So while Grosso helped bring this reality to the reel world, producer D’Antoni told the BBC: “We shot a hundred locations in eighty-six days, that’s why the movie looks so real. The streets were unsafe and had become an esthetic disaster. But the movie reflected the reality of the early 1970s in New York. It was one of the coldest winters ever, and we worked in adverse conditions, just brutal.”
And Friedkin also added in the BBC program: “My concept for The French Connection was induced documentary. To make it look like the camera just happened on the scene, it was not like anything was set up. From time to time, I wouldn’t even rehearse the actors or camera crew together…And Sonny and Eddie’s approach to law enforcement was absolutely the right touch for the time. It was like a game to them.”
The French Connection was initially turned down by every studio, including twice by some studios. But producer D’Antoni and Friedkin persisted, and they tell how Fox’s Dick Zanuck finally called them in, saying, “I’ve got a $1.5 million sitting in a drawer, if you can make it for that, go ahead!” As Sonny Grosso adds, “It’s those kind of moments that make movie magic.”
Including the moment that still detective Sonny Grosso had, sitting alone in a Harlem apartment on Oscar night 1972. This was a guy who’d been on the job for 20 years on the dangerous streets of Harlem, and yet he had a fear of flying. So on that memorable night, he sat and watched his partner and their filmmaking friends accept one Academy award after another. As Grosso says, “Frank Sinatra, who I worked with on three movies, sang, ‘Regrets, I’ve had a few but then again too few to mention.’ Well, that’s one regret I got, for not going!”
But before those awards, it all started with Grosso and Egan taking the director and lead actors to witness some other jaw-dropping experiences, taking them into the gritty, real, often ugly world that was drug addiction: “We took them into the heart of darkness — to ‘shooting galleries’ where addicts injected heroin. We’d kick in a door on 110th Street and Fifth and inside would be twenty people, some shooting up. Billy was shocked to see such desperation. He said, ‘My god, I only live a few blocks from here!’ Gene added, ‘It was a life changing experience. Roy and I watched, stunned by the enormity of what was going on and what these two detectives were doing on a daily basis.’ So my advisor job was to say to Billy, we don’t say just ‘the facts ma’am’ like Dragnet, which was a good show, but nobody was buying that as being real. And by the time Billy was ready to make the movie, he’d walked in the shoes of a New York City detective. I think you can attribute the movie’s authenticity to the fact that the director and actors saw it all with their own eyes.”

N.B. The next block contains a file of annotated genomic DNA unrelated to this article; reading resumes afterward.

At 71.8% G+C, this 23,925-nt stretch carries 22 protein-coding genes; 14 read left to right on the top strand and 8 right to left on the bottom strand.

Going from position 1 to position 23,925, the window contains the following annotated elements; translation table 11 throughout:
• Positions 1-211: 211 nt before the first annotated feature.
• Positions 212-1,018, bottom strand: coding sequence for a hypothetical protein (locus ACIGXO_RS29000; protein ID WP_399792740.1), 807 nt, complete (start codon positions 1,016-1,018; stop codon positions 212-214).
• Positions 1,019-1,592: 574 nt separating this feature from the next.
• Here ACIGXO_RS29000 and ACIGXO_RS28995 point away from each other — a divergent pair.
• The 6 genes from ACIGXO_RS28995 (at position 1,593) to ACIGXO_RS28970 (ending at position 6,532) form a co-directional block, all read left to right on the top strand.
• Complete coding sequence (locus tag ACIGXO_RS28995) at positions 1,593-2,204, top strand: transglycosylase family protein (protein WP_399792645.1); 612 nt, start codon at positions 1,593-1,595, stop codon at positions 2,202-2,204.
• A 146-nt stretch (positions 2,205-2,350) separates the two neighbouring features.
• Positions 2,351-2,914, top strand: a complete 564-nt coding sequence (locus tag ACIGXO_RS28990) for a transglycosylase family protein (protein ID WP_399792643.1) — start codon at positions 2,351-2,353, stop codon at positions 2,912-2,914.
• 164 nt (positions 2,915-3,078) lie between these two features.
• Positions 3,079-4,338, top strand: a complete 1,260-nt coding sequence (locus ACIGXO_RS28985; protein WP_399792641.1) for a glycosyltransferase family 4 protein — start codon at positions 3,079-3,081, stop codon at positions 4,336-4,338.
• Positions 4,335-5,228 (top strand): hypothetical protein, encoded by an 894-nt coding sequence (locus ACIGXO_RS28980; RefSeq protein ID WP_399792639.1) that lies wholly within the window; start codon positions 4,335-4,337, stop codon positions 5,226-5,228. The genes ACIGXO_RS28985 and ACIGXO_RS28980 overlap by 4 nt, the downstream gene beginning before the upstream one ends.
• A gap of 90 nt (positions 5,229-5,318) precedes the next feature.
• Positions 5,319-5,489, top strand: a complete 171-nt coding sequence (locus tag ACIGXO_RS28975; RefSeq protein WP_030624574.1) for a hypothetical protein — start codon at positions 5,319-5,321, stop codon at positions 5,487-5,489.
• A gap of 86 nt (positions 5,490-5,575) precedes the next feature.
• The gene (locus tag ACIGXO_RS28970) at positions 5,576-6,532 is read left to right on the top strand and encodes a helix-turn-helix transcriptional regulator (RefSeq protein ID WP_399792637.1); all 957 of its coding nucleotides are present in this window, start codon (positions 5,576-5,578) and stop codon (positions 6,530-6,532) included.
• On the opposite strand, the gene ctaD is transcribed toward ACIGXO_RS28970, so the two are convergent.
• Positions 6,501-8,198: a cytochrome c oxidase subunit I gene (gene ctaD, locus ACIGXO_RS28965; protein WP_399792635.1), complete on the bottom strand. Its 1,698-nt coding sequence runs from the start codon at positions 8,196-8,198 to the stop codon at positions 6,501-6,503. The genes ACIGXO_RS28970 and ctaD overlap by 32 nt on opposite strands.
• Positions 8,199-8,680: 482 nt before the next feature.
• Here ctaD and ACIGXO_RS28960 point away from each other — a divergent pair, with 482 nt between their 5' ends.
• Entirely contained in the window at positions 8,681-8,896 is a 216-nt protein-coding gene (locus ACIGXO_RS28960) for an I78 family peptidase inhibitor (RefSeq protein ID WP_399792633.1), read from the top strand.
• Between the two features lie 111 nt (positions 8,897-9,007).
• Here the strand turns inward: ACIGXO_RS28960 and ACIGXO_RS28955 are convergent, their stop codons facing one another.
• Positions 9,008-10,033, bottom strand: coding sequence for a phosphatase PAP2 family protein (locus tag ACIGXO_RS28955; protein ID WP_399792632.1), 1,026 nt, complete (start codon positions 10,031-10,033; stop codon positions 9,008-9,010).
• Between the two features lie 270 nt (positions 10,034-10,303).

And, Friedkin was so impressed with Grosso’s real-life savvy from having grown up on Harlem’s streets, that right after they shot the last scene, he drove Grosso to Filmways Studio at 127th Street and Second Avenue where they were doing prep work for The Godfather. Friedkin advised director Francis Ford Coppola, “You can’t do a movie in New York without Grosso’s gorillas, without his people.”
Grosso explains: “Those were my fellow cops and pals, and that was some praise. Over the next few years, I was proud to bring an element of reality as technical advisor on these groundbreaking shows. And as I moved away from the NYPD, retiring after 22 years, I learned how the entertainment business really worked from some of America’s greatest filmmakers — Friedkin, Coppola and producer Phil D’Antoni (Bullitt, The French Connection, The Seven-Ups) — and how they took creative license going from real to reel.”
It’s now been over 50 years since NYPD detectives Sonny Grosso and Eddie Egan, along with Federal law enforcement, made the biggest drug bust in U.S. history, nabbing 60 kilos of pure heroin worth $32 million that had arrived from Marseille. In 1971, director Billy Friedkin adapted Robin Moore’s 1969 book of the infamous bust and turned it into his brilliant, 5-time Oscar winning movie, The French Connection — the American Film Institute has included it in its list of the best American films.
But the “French Connection,” as the drug trade from Marseille to America was dubbed by U.S. law enforcement, was somehow allowed to thrive through the 1960s and into the 1970s — some suggest it was because of political exigencies, both here and in France, and based on hidden agendas.
In the intriguing and very stylish 2014 movie, The Connection, directed by Cédric Jimenez and filmed in Marseille, the director’s hometown, there’s an early clip of President Nixon in 1971 saying: “America’s public enemy number one is drug abuse.” The movie, loosely based on real events in Marseille in the 1970s, stars former Oscar winner (The Artist) Jean Dujardin, as magistrate Pierre Michel, the law enforcement man going after a gangster but celebrated, Marseille bon vivant, Tany Zampa.
Jimenez says of The Connection: “I love the original Billy Friedkin-directed movie, The French Connection, as it’s a masterpiece, and I’m a huge fan. But it’s a story from the early 1960s. My story is about the ‘French Connection’ in the 1970s. Unfortunately, the illicit trade went on for a long time, you could do twenty stories about it. The organization grew in the 50s, became very big in the 60s. And, Friedkin made his movie in the early 70s when the American people were saying we have to put a stop to these drugs. That’s why we used that President Nixon clip. So, my movie’s timeline starts in the mid-70s, and Judge Michel, who Jean Dujardin plays, was one of the last law guys on the case, and when he died, the French Connection finally stopped in the early 80s.”
And, it all goes back to that music club in New York in the early 1960s, when Grosso (Cloudy) and Egan (Popeye) fortunately stumbled upon and began their initial stakeout and investigation of the heroin drug trade. RIP Sonny and Eddie — your unforgettable exploits live on.